ANC Leaders Slam De Klerk's Rotating Presidency Plan
Apr. 24, 1992
JOHANNESBURG, South Africa (AP) _ ANC leaders today rejected a proposal by President F.W. de Klerk that would clear the way for South Africa's first black head of state, but preserve some white influence.
The influential African National Congress Youth League said the plan de Klerk proposed Thursday was designed to perpetuate white power and delay true democracy. The plan was unacceptable because the government would oversee elections for the interim government, it said.
''The impression that ... the proposals are a step forward, must be rejected with the contempt it deserves,'' the group said in a statement.
Allan Boesak, a senior ANC leader, said there must be elections leading to a majority government. ''It's totally unacceptable,'' he said of the white government's plan.
De Klerk called Thursday for multiracial elections for an interim government. The presidency would rotate among the country's main political leaders.
ANC officials said they would not formally respond to de Klerk's plan until Saturday. The ANC, often criticized for being inefficient, can take days to respond to major political developments.
The comments from the youth wing and from Boesak were taken as an indication of the ANC stance. The ANC, the main black political group which is led by Nelson Mandela, has traditionally opposed calls for a coalition government like the one de Klerk proposed.
Saying the plan contains ''the backbone of democracy,'' de Klerk provided the greatest detail yet on how he envisions moving from white domination to power-sharing with the black majority.
He told Parliament each political party would be able to nominate one candidate for a ruling Executive Council.
The top three to five vote-getters in national elections would sit on the council, with the chairman serving as state president. Chairmanship would rotate every six months, de Klerk said.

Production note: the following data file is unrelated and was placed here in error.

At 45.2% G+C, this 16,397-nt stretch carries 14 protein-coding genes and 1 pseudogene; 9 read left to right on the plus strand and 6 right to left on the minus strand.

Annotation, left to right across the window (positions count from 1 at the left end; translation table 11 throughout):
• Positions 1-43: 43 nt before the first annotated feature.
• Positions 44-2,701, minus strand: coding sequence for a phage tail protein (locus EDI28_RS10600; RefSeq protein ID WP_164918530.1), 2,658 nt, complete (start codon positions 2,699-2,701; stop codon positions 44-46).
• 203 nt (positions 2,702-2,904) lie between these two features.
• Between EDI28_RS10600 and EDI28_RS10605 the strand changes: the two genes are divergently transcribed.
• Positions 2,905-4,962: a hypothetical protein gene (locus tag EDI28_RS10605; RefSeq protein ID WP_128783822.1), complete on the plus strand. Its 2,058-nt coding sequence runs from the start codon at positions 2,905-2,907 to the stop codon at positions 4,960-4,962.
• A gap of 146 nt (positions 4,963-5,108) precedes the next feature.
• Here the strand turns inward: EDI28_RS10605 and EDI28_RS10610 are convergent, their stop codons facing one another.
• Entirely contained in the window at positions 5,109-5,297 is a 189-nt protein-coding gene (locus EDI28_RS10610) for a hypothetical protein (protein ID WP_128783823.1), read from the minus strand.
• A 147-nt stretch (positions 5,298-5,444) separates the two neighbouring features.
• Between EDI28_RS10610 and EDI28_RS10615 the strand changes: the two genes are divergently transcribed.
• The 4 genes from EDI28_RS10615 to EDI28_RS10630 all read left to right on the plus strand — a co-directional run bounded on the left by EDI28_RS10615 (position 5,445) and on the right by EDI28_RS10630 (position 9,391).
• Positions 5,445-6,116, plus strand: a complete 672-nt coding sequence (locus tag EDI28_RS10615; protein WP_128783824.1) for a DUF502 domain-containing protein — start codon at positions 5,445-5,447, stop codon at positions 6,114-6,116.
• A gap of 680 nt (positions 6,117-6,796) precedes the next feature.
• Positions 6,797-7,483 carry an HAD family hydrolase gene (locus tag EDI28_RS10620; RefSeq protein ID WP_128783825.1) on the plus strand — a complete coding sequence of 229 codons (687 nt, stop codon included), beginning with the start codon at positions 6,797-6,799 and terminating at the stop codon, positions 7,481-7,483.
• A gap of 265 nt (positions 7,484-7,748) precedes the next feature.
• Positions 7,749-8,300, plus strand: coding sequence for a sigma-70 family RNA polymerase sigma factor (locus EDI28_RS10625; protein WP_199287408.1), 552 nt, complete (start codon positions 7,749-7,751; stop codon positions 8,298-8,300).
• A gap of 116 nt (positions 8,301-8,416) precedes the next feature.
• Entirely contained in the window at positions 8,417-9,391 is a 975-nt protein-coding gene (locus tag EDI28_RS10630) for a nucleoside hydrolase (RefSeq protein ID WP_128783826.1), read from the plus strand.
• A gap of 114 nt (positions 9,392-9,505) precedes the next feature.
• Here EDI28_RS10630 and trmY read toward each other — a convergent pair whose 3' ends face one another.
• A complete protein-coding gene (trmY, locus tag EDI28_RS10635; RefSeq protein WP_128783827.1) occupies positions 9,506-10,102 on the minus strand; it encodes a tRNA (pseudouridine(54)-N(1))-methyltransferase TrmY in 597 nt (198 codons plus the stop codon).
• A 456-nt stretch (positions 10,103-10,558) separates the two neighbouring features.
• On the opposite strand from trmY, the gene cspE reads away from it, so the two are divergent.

De Klerk did not say how long the Executive Council would rule, but in the past has said an interim leadership could be in power several years.
A multiracial election would give the black majority the vote for the first time and guarantee popular black leaders such as Mandela a seat on the council and thus a turn at the presidency. White leaders also would have presidential terms.
The ANC, the main black political group, has traditionally opposed calls for a coalition government, saying a party that wins a majority should rule by itself.
The ANC and several other political groups negotiating with the government must agree before any transitional plan can go forward. Leading black and white parties also have been working on a new constitution and plan to hold a progress report next month.
De Klerk did not give a time frame for his proposal but has said an interim government should be installed within a few months.
The ANC also wants an interim government, but envisions it ruling only long enough to oversee elections for an assembly to draft a new constitution.
De Klerk also repeated plans for an elected two-chamber Parliament that would give blacks representation for the first time. The ANC has rejected the plan because it would effectively give whites and other minorities veto powers.